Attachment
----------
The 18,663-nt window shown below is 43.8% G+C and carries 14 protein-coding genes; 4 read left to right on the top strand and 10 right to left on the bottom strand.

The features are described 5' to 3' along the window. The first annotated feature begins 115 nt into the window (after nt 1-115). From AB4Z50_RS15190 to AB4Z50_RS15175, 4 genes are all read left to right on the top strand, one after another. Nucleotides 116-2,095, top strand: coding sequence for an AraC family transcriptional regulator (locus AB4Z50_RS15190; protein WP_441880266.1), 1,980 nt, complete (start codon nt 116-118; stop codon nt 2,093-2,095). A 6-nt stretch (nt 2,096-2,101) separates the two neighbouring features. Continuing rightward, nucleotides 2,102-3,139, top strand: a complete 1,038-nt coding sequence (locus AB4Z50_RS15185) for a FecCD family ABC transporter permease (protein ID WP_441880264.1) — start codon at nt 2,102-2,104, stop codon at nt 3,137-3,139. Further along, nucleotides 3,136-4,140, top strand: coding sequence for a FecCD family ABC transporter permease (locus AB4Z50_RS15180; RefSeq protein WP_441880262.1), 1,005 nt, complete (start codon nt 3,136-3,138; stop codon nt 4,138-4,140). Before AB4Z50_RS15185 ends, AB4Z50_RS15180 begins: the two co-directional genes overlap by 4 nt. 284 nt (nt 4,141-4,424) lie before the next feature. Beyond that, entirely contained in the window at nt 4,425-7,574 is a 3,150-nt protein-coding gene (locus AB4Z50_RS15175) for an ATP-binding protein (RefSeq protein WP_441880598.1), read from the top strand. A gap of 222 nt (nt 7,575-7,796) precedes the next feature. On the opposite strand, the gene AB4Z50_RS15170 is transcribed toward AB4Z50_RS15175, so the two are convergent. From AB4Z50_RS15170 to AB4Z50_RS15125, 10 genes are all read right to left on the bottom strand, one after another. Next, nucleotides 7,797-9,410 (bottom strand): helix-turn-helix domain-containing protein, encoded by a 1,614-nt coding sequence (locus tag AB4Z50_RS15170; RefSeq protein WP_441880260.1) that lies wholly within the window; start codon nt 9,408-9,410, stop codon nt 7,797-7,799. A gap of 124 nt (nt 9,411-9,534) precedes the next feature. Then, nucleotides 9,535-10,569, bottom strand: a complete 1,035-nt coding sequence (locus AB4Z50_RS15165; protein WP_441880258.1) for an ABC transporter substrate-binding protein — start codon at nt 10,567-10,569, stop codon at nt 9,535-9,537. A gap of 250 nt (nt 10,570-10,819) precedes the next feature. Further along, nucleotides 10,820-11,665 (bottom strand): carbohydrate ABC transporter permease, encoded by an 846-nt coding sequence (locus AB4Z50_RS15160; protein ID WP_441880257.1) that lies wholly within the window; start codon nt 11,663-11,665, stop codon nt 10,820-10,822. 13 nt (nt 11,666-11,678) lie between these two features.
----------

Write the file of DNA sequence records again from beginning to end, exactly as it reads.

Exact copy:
The 18,663-nt window shown below is 43.8% G+C and carries 14 protein-coding genes; 4 read left to right on the top strand and 10 right to left on the bottom strand.

The features are described 5' to 3' along the window. The first annotated feature begins 115 nt into the window (after nt 1-115). From AB4Z50_RS15190 to AB4Z50_RS15175, 4 genes are all read left to right on the top strand, one after another. Nucleotides 116-2,095, top strand: coding sequence for an AraC family transcriptional regulator (locus AB4Z50_RS15190; protein WP_441880266.1), 1,980 nt, complete (start codon nt 116-118; stop codon nt 2,093-2,095). A 6-nt stretch (nt 2,096-2,101) separates the two neighbouring features. Continuing rightward, nucleotides 2,102-3,139, top strand: a complete 1,038-nt coding sequence (locus AB4Z50_RS15185) for a FecCD family ABC transporter permease (protein ID WP_441880264.1) — start codon at nt 2,102-2,104, stop codon at nt 3,137-3,139. Further along, nucleotides 3,136-4,140, top strand: coding sequence for a FecCD family ABC transporter permease (locus AB4Z50_RS15180; RefSeq protein WP_441880262.1), 1,005 nt, complete (start codon nt 3,136-3,138; stop codon nt 4,138-4,140). Before AB4Z50_RS15185 ends, AB4Z50_RS15180 begins: the two co-directional genes overlap by 4 nt. 284 nt (nt 4,141-4,424) lie before the next feature. Beyond that, entirely contained in the window at nt 4,425-7,574 is a 3,150-nt protein-coding gene (locus AB4Z50_RS15175) for an ATP-binding protein (RefSeq protein WP_441880598.1), read from the top strand. A gap of 222 nt (nt 7,575-7,796) precedes the next feature. On the opposite strand, the gene AB4Z50_RS15170 is transcribed toward AB4Z50_RS15175, so the two are convergent. From AB4Z50_RS15170 to AB4Z50_RS15125, 10 genes are all read right to left on the bottom strand, one after another. Next, nucleotides 7,797-9,410 (bottom strand): helix-turn-helix domain-containing protein, encoded by a 1,614-nt coding sequence (locus tag AB4Z50_RS15170; RefSeq protein WP_441880260.1) that lies wholly within the window; start codon nt 9,408-9,410, stop codon nt 7,797-7,799. A gap of 124 nt (nt 9,411-9,534) precedes the next feature. Then, nucleotides 9,535-10,569, bottom strand: a complete 1,035-nt coding sequence (locus AB4Z50_RS15165; protein WP_441880258.1) for an ABC transporter substrate-binding protein — start codon at nt 10,567-10,569, stop codon at nt 9,535-9,537. A gap of 250 nt (nt 10,570-10,819) precedes the next feature. Further along, nucleotides 10,820-11,665 (bottom strand): carbohydrate ABC transporter permease, encoded by an 846-nt coding sequence (locus AB4Z50_RS15160; protein ID WP_441880257.1) that lies wholly within the window; start codon nt 11,663-11,665, stop codon nt 10,820-10,822. 13 nt (nt 11,666-11,678) lie between these two features.